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Discussion Starter #1 (Edited)
Hello,

I just changed my Toro 826's gear oil (late 1970's model). I recently acquired this machine from someone who supposedly took good care of it, so initially I debated whether or not to do it. As I've later found out by examining what came out of the gearbox, it's a good thing I did!

Required materials:

80W90 gear oil, non-synthetic ($7 / Quart at a local auto parts store)
Ratchet or wrench
Fluid collection container (an old cottage cheese container in my case) ;)
Paper towel



Picture 1: Taking off the drain / refill plug. One of the previous owners had evidently welded a nut to the tip of mine so that it can be taken off with a wrench or ratchet. I took it off with one of my Gearwrench ratcheting wrenches (worked, although it was a tight squeeze).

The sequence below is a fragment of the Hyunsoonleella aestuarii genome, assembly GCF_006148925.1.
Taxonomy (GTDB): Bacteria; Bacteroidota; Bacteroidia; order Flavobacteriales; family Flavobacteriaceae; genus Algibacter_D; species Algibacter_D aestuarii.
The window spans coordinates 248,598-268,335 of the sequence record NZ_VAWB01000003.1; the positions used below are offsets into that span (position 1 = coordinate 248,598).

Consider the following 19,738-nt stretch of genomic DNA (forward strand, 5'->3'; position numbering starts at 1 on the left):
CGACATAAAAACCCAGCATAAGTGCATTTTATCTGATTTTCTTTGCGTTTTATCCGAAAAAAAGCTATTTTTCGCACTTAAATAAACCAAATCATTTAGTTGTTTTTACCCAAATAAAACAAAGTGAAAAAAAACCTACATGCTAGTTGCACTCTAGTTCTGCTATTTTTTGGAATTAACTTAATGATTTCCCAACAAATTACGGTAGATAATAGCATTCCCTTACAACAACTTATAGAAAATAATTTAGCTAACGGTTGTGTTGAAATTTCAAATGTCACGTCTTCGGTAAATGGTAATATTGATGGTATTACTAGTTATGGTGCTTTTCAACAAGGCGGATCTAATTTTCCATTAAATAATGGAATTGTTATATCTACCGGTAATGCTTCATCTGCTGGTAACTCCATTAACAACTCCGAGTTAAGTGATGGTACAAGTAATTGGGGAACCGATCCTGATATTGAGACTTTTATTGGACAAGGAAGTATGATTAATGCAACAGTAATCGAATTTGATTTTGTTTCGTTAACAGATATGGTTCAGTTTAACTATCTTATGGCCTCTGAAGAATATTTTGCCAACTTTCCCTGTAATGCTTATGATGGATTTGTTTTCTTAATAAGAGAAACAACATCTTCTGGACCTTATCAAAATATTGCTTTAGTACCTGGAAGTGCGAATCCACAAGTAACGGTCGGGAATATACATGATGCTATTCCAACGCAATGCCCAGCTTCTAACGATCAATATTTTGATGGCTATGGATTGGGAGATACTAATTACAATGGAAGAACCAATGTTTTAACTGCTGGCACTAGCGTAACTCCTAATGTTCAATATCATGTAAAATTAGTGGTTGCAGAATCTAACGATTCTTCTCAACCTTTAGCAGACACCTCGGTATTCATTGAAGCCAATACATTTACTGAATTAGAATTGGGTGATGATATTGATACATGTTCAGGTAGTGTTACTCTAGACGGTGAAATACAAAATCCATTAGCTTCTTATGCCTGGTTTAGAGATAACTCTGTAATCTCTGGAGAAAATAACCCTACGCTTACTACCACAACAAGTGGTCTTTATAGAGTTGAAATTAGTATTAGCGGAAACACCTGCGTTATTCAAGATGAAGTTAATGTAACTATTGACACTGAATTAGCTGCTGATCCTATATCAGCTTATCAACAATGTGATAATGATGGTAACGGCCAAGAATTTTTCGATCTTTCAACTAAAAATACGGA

Picture 2:
Drain plug is off. Now is a good time to clean the fill hole area a little bit, because even if debris falls inside the gear box, you'll be draining it anyway in a minute.


Picture 3: Preparing to drain the old fluid into a container placed under the auger. The whole machine will have be tilted up and stand vertically on the auger housing to drain the old fluid, so make sure the container is placed roughly in the right spot! Then lift the machine by the handles and stand it up on the auger housing for a minute or so. Toro recommends draining the gasoline and engine oil before you do such a procedure, but I didn't.


Picture 4: Old (thick and disgusting!) fluid was drained and almost all of it made it into the container. Now a little clean-up with a bit of paper towel and the gearbox is ready to be refilled with fresh gear oil!


Picture 5: Close-up on the old fluid. I have no clue what it is, but it was very thick, light brown / rusty color and there was very little of it... probably just at the very bottom of the gearbox. I wonder how long it sat there...? (I guess we'll never know, but good riddance!)